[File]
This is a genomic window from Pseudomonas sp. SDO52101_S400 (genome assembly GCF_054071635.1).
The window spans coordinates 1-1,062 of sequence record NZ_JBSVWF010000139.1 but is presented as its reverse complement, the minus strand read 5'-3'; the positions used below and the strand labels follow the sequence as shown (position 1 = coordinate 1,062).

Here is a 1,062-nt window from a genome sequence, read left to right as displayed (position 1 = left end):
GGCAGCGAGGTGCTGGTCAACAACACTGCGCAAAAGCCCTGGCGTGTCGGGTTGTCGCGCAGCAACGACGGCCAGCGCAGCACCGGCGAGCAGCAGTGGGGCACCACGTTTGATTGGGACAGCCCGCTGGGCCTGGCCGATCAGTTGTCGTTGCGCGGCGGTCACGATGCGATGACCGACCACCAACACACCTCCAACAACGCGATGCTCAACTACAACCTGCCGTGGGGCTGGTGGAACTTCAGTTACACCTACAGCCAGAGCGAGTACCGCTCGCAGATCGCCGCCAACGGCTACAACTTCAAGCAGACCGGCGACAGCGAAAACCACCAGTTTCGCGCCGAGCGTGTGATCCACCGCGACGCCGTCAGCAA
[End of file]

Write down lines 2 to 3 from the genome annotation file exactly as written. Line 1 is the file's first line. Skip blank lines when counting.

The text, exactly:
The window spans coordinates 1-1,062 of sequence record NZ_JBSVWF010000139.1 but is presented as its reverse complement, the minus strand read 5'-3'; the positions used below and the strand labels follow the sequence as shown (position 1 = coordinate 1,062).

Here is a 1,062-nt window from a genome sequence, read left to right as displayed (position 1 = left end):